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questions about collecting seagrass and seaweed for soil building

 
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Along the shorelines, I often find turtle grass washed up; if a storm system churns up the ocean over the Sargasso Sea, I tend to find piles of sargassum weed two or three days afterward.

Now, in theory, every rainy season, our soils lose minerals to the sea, right? Rains dissolve soil minerals and wash them out. The rivers on the North Coast are very flashy, i.e. they become raging torrents after rain, and during those times, are generally the color of a latte, from the suspended sediments. So bringing marine vegetation back up to the ridge top should help to restore the soil minerals, if done on a large enough scale. My worry was that this might expose the plants to too much salt; but on the small scale I have been able to experiment with this, I find no evidence of damage.

I do wonder whether the turtle grass, from inshore waters, has a different trace mineral content than the sargassum, from far out at sea? More importantly, I wonder how much of this marine vegetation I need to make a difference in soil mineral content, and how much is too much? I really don't know any way of testing this.
 
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Dr Bryant Redhawk has some excellent info in the soil forum regarding seaweed and seawater.
 
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If you think of minerals as existing on a supply chain, the beginning of that supply chain is volcanic activity. Molten rock is sprewed from underground, and is broken down by erosion, wind, water, digestion enzymes, over and over, through several trophic levels, transported over the landscape until it eventually ends up in our waterways at the end of the supply chain, the ocean.  

That's why garden stores carry products like volcanic rock dust, or kelp meal. These products contain the "full spectrum" of minerals.  

Adding seaweed and seawater (properly diluted) to your soil is a great way to remineralize it.  In addition to the geology, you also need the biology to process these mineral into plant-available forms.  You can think of your soil microorganisms as supertiny crawling bags of nutrients. A healthy soil food web will contain the minerals as well as the means to transfer them from organism to organism, so things are not washed away in a heavy rain event, or sitting inert with no possibility of uptake.
 
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I will just say that most commercial chemical fertilizers will have a much higher salt content than the seaweed you speak of. That being said, a simple freshwater rinse would probably remove any salt, but may also remove those valuable minerals lost to erosion. My general rule of thumb is to only apply diluted seawater to my garden twice a month, so I would think you will be fine to add this.
 
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Jason Hernandez wrote:Along the shorelines, I often find turtle grass washed up; if a storm system churns up the ocean over the Sargasso Sea, I tend to find piles of sargassum weed two or three days afterward.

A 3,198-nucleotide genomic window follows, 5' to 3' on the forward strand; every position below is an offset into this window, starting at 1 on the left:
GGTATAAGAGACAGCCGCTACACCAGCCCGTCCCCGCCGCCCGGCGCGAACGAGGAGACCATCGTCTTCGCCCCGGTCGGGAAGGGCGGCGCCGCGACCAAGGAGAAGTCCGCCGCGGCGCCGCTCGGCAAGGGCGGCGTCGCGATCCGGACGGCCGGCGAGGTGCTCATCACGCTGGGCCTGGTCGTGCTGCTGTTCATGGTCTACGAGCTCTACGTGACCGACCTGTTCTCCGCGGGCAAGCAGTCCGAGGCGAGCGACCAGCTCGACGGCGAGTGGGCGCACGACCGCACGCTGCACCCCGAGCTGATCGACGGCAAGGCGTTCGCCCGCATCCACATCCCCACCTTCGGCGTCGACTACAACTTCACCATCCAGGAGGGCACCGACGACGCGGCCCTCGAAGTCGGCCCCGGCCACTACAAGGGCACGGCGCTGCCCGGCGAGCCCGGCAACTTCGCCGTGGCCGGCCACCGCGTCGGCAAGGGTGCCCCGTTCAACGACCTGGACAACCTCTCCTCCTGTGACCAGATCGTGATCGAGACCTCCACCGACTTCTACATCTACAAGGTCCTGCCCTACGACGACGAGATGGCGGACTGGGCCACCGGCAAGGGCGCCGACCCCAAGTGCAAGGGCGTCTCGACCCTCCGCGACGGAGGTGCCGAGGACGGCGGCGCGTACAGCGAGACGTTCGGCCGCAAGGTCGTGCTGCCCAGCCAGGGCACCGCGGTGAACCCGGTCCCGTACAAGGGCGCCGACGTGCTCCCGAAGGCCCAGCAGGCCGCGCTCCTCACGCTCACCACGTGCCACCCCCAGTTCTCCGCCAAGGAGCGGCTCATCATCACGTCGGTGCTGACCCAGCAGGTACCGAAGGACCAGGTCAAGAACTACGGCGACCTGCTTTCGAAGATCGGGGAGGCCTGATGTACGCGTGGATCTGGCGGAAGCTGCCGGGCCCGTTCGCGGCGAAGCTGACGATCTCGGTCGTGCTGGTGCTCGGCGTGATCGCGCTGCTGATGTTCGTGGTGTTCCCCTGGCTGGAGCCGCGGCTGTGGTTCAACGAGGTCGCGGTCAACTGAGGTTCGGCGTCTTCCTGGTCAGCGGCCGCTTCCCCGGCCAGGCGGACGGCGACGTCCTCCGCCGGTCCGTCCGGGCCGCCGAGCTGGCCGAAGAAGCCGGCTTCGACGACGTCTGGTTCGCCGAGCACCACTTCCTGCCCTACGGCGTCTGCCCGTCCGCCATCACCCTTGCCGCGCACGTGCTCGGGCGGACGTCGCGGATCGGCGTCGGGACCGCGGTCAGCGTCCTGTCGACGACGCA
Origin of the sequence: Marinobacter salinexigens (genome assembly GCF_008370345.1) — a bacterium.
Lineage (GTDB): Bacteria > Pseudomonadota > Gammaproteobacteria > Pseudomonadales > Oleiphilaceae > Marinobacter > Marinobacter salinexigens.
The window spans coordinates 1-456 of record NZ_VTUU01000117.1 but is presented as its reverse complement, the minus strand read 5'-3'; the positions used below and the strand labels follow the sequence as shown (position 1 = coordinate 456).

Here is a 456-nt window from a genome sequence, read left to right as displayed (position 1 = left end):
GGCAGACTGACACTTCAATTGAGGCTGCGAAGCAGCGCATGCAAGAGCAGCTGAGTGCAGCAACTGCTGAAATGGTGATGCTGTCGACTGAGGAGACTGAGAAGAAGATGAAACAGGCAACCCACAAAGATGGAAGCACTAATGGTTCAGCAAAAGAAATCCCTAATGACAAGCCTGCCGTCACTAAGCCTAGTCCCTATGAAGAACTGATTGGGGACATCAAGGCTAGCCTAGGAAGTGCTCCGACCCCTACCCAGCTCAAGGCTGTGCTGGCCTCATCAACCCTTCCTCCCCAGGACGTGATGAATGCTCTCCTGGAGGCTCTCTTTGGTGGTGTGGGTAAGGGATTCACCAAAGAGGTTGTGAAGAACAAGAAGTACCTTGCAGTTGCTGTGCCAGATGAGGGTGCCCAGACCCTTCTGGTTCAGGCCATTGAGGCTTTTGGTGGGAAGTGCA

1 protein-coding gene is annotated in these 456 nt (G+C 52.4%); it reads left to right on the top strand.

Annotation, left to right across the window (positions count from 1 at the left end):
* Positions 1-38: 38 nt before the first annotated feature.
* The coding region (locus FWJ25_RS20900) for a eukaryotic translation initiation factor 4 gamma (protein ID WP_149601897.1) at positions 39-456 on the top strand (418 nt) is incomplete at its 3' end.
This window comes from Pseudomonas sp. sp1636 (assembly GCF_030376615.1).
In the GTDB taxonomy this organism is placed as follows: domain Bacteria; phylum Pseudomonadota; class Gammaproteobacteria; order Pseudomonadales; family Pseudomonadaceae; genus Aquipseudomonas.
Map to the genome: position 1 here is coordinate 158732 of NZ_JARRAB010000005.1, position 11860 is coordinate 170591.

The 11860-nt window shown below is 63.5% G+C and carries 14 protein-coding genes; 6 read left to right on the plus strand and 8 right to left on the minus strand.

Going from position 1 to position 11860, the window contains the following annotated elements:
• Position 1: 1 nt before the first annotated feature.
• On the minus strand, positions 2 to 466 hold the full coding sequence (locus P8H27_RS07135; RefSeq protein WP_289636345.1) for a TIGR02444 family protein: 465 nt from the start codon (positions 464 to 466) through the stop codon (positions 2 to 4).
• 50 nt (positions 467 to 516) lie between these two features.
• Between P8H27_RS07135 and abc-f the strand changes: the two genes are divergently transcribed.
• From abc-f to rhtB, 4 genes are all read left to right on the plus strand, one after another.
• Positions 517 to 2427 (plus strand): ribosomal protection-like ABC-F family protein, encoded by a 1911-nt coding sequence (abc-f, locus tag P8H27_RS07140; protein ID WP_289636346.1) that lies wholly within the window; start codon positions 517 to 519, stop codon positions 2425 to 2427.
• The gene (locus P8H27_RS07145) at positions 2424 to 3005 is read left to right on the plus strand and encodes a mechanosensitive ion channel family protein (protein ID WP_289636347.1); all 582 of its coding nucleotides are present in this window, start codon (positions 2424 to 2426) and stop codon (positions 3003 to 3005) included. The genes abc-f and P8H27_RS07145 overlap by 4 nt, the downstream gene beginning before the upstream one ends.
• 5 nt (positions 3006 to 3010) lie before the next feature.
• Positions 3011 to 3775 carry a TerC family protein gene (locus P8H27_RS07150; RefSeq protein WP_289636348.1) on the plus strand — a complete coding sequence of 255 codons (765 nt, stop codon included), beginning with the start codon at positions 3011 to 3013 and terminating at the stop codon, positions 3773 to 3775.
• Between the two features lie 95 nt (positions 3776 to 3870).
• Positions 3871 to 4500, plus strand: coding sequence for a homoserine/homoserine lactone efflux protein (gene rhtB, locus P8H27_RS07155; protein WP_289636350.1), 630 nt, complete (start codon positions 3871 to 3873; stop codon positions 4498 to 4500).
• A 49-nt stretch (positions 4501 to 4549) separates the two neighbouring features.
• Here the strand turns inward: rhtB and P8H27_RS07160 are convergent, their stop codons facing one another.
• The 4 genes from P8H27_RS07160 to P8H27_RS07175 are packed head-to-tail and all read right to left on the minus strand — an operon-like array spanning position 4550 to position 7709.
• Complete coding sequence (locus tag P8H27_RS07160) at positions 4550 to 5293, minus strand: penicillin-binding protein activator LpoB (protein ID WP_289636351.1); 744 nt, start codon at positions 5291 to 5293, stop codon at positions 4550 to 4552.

Now, in theory, every rainy season, our soils lose minerals to the sea, right? Rains dissolve soil minerals and wash them out. The rivers on the North Coast are very flashy, i.e. they become raging torrents after rain, and during those times, are generally the color of a latte, from the suspended sediments. So bringing marine vegetation back up to the ridge top should help to restore the soil minerals, if done on a large enough scale. My worry was that this might expose the plants to too much salt; but on the small scale I have been able to experiment with this, I find no evidence of damage.

I do wonder whether the turtle grass, from inshore waters, has a different trace mineral content than the sargassum, from far out at sea? More importantly, I wonder how much of this marine vegetation I need to make a difference in soil mineral content, and how much is too much? I really don't know any way of testing this.



Land minerals tend to be limited to around 75 different minerals, these can be tested for chemically and have been identified by those processes.
Sea water usually has around 95 minerals, so sea water has 20 minerals not found in soil that is on dry land.

Now that we know that there are differences between sea minerals and land minerals, it should be easy to see that fresh water items would not have the same mineral makeup since fresh water would be missing at least 20 minerals found only in sea water and sea plants.

As long as you are not doing anything to concentrate the sea weeds, it would be very difficult to over use the marine vegetation, and you don't need to rinse it off, in fact, it is better to not rinse sea weeds prior to use on land plants.
Contrary to what most seem to believe, sea salts do not "salt up' the land, you can flood land with sea water, this is actually done in several countries to get the soil re-mineralized for planting.
Studies have been done and we know you can put 28000 gallons of sea water on one acre of land with no ill effects to the microbiome, which means the plants in that soil will do fine as well.

Redhawk
 
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